Rob Horowitz: Colorado By Itself Won’t Lead to Sensible Gun Control
Tuesday, July 24, 2012
Friday night’s killing of 12 people and wounding of more than 50 others by a lone, deranged gunman at a movie theatre in Aurora, Colorado will not by itself lead to implementation of any sensible steps to regulate and control the use of guns.
The all-too-familiar and seemingly obligatory debate over whether stronger gun laws could have prevented this tragedy played out on the national public affairs shows over the weekend with New York Mayor Mike Bloomberg, head of Mayors Against Illegal Gun Violence, emerging as the strongest voice for common sense gun control measures. He sensibly argued that initiatives such as making it more difficult for people with mental illnesses or criminal records to obtain firearms and reinstituting the assault weapons ban restricting the sale of weapons with high capacity magazines -- the kind of gun used by Colorado shooter James Eagan Holmes-- will save lives in a nation plagued by gun violence.
As Colorado Governor John Hickenlooper (D) asserted over the weekend, one cannot necessarily prevent all of these kinds of tragedies no matter how robust the gun control laws. He pointed out that even if assault weapons were banned, the assailant could have used a different weapon. Still, Bloomberg’s group notes that 34 people are killed by guns every day in America and that is simply too many. Stronger enforcement of existing gun laws, coupled with sensible new measures, will make a dent in this high number of deaths—among the highest in the developed world.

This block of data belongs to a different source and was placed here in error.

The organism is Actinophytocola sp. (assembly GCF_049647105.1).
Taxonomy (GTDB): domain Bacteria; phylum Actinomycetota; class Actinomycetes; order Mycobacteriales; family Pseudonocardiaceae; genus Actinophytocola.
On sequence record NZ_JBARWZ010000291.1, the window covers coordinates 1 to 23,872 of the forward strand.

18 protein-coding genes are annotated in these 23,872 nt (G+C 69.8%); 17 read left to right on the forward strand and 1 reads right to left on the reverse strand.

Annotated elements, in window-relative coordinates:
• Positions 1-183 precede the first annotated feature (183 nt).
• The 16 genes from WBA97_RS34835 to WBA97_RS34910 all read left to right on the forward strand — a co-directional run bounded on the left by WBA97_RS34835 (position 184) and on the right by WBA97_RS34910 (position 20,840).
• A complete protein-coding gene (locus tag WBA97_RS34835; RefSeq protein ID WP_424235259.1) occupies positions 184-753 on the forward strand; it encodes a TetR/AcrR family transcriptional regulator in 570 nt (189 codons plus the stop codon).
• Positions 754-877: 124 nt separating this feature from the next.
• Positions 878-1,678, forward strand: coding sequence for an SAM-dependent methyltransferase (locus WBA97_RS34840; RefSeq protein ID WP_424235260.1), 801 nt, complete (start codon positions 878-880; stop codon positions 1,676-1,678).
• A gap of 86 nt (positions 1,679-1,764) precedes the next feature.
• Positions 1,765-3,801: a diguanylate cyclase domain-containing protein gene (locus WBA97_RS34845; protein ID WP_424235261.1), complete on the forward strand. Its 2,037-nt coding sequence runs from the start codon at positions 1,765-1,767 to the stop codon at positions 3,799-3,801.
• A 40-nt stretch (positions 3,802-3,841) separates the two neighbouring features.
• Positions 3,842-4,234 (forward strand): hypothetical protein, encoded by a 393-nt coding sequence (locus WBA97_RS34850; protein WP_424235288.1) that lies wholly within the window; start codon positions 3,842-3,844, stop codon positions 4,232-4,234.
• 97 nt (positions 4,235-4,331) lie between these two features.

Unfortunately, any progress on a national gun control agenda is likely to remain elusive even in the wake of this tragedy. Over the past 20 years, public opinion has moved steadily towards a pro gun rights position. In a Pew Research Center poll conducted this past April, 49 percent of Americans said it was more important to protect the gun rights of Americans, while 45% said it was more important to control gun ownership. Similarly, Gallup reports a majority of Americans prefer keeping existing gun laws or weakening them over putting in place stricter gun control laws. Contrast this with the early 1990s when nearly four out of five Americans were for stricter gun laws, according to Gallup. Further, horrific and well-publicized tragedies such as this most recent one, or the shooting of U.S. Rep. Gabrielle Giffords in 2011, usually have only small and temporary impacts on people’s attitudes towards gun control.
This decline in public support for gun control combines with the strong lobbying power of the National Rifle Association (NRA) as a substantial block on the movement of any gun control legislation. Even unquestionably modest measures that do not come even close to challenging the constitutional right to bear arms under the Second Amendment, as it is now more expansively interpreted by the U.S. Supreme Court, stand little chance of passage.
This tough political climate can only be changed by a persistent, well-funded, long-term public education campaign—the kind of campaign that someone with the resources and credibility of a Michael Bloomberg can mount. Bloomberg will finish his last term as Mayor at the end of the year. He can perform a vital national service by putting all of his talents and energies into the fight for a more sensible and balanced national policy on the issue of guns.
Rob Horowitz is a strategic and communications consultant who provides general consulting, public relations, direct mail services and polling for national and state issue organizations, various non-profits and elected officials and candidates. He is an Adjunct Professor of Political Science at the University of Rhode Island.
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